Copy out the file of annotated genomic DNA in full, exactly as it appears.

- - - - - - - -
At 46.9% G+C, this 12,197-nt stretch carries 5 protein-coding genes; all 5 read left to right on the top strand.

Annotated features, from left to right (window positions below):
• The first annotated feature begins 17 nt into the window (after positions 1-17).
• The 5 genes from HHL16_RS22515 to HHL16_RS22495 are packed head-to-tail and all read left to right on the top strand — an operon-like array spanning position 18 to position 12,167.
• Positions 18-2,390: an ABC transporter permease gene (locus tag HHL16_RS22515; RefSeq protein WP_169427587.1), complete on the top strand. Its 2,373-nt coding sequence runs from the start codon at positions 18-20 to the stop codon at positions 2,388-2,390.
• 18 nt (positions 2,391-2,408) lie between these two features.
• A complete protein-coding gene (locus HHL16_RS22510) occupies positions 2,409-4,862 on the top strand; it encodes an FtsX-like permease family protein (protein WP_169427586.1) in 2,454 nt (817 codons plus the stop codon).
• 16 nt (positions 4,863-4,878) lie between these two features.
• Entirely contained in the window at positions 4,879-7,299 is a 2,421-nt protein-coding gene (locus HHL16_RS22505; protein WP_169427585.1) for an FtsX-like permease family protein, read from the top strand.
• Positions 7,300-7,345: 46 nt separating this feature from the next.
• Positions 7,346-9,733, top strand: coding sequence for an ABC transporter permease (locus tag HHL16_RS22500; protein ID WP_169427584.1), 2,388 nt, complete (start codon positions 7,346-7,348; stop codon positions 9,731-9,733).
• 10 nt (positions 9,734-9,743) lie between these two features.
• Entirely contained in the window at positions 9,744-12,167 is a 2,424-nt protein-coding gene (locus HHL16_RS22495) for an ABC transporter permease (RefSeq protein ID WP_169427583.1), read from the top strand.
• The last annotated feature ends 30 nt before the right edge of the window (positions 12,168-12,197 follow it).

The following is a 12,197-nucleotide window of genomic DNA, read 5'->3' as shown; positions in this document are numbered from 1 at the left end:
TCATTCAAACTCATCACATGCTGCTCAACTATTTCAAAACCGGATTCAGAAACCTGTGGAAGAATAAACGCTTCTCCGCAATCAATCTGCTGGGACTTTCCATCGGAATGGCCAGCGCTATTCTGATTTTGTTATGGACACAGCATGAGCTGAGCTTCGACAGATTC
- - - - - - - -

At 46.9% G+C, this 12,197-nt stretch carries 5 protein-coding genes; all 5 read left to right on the top strand.

Annotated features, from left to right (window positions below):
• The first annotated feature begins 17 nt into the window (after positions 1-17).
• The 5 genes from HHL16_RS22515 to HHL16_RS22495 are packed head-to-tail and all read left to right on the top strand — an operon-like array spanning position 18 to position 12,167.
• Positions 18-2,390: an ABC transporter permease gene (locus tag HHL16_RS22515; RefSeq protein WP_169427587.1), complete on the top strand. Its 2,373-nt coding sequence runs from the start codon at positions 18-20 to the stop codon at positions 2,388-2,390.
• 18 nt (positions 2,391-2,408) lie between these two features.
• A complete protein-coding gene (locus HHL16_RS22510) occupies positions 2,409-4,862 on the top strand; it encodes an FtsX-like permease family protein (protein WP_169427586.1) in 2,454 nt (817 codons plus the stop codon).
• 16 nt (positions 4,863-4,878) lie between these two features.
• Entirely contained in the window at positions 4,879-7,299 is a 2,421-nt protein-coding gene (locus HHL16_RS22505; protein WP_169427585.1) for an FtsX-like permease family protein, read from the top strand.
• Positions 7,300-7,345: 46 nt separating this feature from the next.
• Positions 7,346-9,733, top strand: coding sequence for an ABC transporter permease (locus tag HHL16_RS22500; protein ID WP_169427584.1), 2,388 nt, complete (start codon positions 7,346-7,348; stop codon positions 9,731-9,733).
• 10 nt (positions 9,734-9,743) lie between these two features.
• Entirely contained in the window at positions 9,744-12,167 is a 2,424-nt protein-coding gene (locus HHL16_RS22495) for an ABC transporter permease (RefSeq protein ID WP_169427583.1), read from the top strand.
• The last annotated feature ends 30 nt before the right edge of the window (positions 12,168-12,197 follow it).

The following is a 12,197-nucleotide window of genomic DNA, read 5'->3' as shown; positions in this document are numbered from 1 at the left end:
TCATTCAAACTCATCACATGCTGCTCAACTATTTCAAAACCGGATTCAGAAACCTGTGGAAGAATAAACGCTTCTCCGCAATCAATCTGCTGGGACTTTCCATCGGAATGGCCAGCGCTATTCTGATTTTGTTATGGACACAGCATGAGCTGAGCTTCGACAGATTC